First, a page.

Final Project Week Five Reflection

This week I focused on the presence of knitting in the media. I found several great stories of people doing impressive things with yarn; a doctor who knits hats for every baby he delivers, two women who started a program to help rehabilitate prisoners by teaching them to knit, several organizations that distribute knit items for charity, a woman who crocheted a fully functional innovative playground, an entire subculture of knit street art, and a group of human rights activists that organized the creation of a kilometer long scarf calling political attention to the thousands of unidentified bodies in unmarked graves in Peru.


Since this was the final stretch, there wasn’t much left to learn about the program and features or how to use it. I’ve been using this time primarily to stay on top of homework from other classes, but I’ve also begun to consider what I’ll be putting in my final report. When you get down too it, what were the benefits of using a wiki? Was it detrimental to my goal in any way? Did the forum suit the discourse in content and style? If asked about my experience, what would I tell others about using a wiki? I hope to be able to satisfactorily answer these questions, as well as any others that come up during our final face-to-face meeting on Tuesday.

Final Project Week Three Reflection

This week on my wiki I created reviews for several different yarns; Fun Fur, Homespun, Merino 5, MountainTop Chalet, Softee Chunky, and Super Saver. I would say that this week has definitely been easier that previous weeks, simply because much of the content written was my own opinion. With the tutorials I had to constantly check that the way I had learned to do a stitch matched up with how other tutorials taught it, which is a complicated task because every knitter is slightly different. I looked over multiple tutorials for each stitch that I wasn’t 100% sure about, in text, picture, and video format.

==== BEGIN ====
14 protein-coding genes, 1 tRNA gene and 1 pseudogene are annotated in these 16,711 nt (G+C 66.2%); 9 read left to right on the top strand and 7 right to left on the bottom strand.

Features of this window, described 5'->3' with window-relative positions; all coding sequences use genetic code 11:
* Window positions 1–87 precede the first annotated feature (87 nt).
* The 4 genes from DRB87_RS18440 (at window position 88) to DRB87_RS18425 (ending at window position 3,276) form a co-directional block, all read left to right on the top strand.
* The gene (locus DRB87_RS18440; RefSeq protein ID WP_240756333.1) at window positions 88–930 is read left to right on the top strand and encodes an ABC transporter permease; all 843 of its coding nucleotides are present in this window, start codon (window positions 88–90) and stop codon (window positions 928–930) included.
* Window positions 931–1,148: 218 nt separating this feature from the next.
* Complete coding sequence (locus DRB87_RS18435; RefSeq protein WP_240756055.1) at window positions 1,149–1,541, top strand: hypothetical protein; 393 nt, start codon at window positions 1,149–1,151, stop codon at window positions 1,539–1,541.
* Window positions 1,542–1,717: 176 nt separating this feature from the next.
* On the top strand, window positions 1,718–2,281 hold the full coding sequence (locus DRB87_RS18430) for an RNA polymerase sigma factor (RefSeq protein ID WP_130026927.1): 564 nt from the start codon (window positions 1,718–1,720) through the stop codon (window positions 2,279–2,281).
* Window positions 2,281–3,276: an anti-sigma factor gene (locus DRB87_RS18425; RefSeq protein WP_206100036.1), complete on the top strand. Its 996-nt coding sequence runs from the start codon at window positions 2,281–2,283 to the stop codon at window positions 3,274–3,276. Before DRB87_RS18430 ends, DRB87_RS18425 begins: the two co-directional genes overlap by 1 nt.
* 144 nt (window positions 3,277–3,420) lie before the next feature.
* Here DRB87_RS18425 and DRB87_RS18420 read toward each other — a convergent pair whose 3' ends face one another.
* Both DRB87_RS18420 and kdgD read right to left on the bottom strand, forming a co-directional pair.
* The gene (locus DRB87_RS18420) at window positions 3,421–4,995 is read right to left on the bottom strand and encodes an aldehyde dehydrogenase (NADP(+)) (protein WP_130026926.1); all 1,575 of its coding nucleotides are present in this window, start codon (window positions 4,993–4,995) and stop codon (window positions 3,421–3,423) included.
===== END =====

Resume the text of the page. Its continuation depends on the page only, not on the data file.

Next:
For me it was fun to think through exactly how the different types of yarn felt, how they handled, and what they would best be used for. I was especially excited to review MountainTop Chalet, as it is one of my all time favorite yarns. This is definitely a section of the wiki I plan to continue after the semester ends, as I’ll continue to knit and try out different (fancier!) yarns, such as Berroco Ultra Alpaca and Rowan Belle Organic Aran. Frankly I just love talking about yarn, but I don’t have a lot of knitter friends to talk about it with, so my wiki and Tumblr have been my primary outlets.